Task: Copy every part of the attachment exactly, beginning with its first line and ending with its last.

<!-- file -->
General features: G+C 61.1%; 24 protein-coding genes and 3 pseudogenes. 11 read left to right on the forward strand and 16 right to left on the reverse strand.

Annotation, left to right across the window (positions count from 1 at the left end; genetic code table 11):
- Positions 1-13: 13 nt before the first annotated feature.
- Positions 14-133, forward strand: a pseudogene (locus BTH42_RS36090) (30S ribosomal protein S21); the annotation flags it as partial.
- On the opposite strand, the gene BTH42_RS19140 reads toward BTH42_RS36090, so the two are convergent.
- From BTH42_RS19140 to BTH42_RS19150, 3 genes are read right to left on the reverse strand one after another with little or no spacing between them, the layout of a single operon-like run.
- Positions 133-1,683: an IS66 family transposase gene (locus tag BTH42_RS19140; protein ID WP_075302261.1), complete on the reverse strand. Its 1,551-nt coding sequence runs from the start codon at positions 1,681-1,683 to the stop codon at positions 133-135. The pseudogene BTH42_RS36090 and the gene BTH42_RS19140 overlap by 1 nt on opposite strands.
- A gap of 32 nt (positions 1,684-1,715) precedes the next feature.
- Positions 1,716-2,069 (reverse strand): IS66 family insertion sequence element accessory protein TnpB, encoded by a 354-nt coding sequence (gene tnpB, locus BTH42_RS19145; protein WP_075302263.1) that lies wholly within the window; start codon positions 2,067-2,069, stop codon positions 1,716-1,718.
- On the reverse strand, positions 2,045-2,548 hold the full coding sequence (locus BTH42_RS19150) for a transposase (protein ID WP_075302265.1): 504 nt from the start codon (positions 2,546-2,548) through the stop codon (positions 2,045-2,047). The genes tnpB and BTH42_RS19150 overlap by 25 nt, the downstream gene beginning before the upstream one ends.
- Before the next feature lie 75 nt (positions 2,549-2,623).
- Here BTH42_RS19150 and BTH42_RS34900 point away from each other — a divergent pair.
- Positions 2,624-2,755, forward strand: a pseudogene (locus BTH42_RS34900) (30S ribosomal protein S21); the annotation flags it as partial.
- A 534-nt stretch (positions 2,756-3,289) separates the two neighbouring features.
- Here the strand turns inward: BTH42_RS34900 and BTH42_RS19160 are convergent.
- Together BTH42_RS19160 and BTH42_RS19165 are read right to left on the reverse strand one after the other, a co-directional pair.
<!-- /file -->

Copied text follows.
General features: G+C 61.1%; 24 protein-coding genes and 3 pseudogenes. 11 read left to right on the forward strand and 16 right to left on the reverse strand.

Annotation, left to right across the window (positions count from 1 at the left end; genetic code table 11):
- Positions 1-13: 13 nt before the first annotated feature.
- Positions 14-133, forward strand: a pseudogene (locus BTH42_RS36090) (30S ribosomal protein S21); the annotation flags it as partial.
- On the opposite strand, the gene BTH42_RS19140 reads toward BTH42_RS36090, so the two are convergent.
- From BTH42_RS19140 to BTH42_RS19150, 3 genes are read right to left on the reverse strand one after another with little or no spacing between them, the layout of a single operon-like run.
- Positions 133-1,683: an IS66 family transposase gene (locus tag BTH42_RS19140; protein ID WP_075302261.1), complete on the reverse strand. Its 1,551-nt coding sequence runs from the start codon at positions 1,681-1,683 to the stop codon at positions 133-135. The pseudogene BTH42_RS36090 and the gene BTH42_RS19140 overlap by 1 nt on opposite strands.
- A gap of 32 nt (positions 1,684-1,715) precedes the next feature.
- Positions 1,716-2,069 (reverse strand): IS66 family insertion sequence element accessory protein TnpB, encoded by a 354-nt coding sequence (gene tnpB, locus BTH42_RS19145; protein WP_075302263.1) that lies wholly within the window; start codon positions 2,067-2,069, stop codon positions 1,716-1,718.
- On the reverse strand, positions 2,045-2,548 hold the full coding sequence (locus BTH42_RS19150) for a transposase (protein ID WP_075302265.1): 504 nt from the start codon (positions 2,546-2,548) through the stop codon (positions 2,045-2,047). The genes tnpB and BTH42_RS19150 overlap by 25 nt, the downstream gene beginning before the upstream one ends.
- Before the next feature lie 75 nt (positions 2,549-2,623).
- Here BTH42_RS19150 and BTH42_RS34900 point away from each other — a divergent pair.
- Positions 2,624-2,755, forward strand: a pseudogene (locus BTH42_RS34900) (30S ribosomal protein S21); the annotation flags it as partial.
- A 534-nt stretch (positions 2,756-3,289) separates the two neighbouring features.
- Here the strand turns inward: BTH42_RS34900 and BTH42_RS19160 are convergent.
- Together BTH42_RS19160 and BTH42_RS19165 are read right to left on the reverse strand one after the other, a co-directional pair.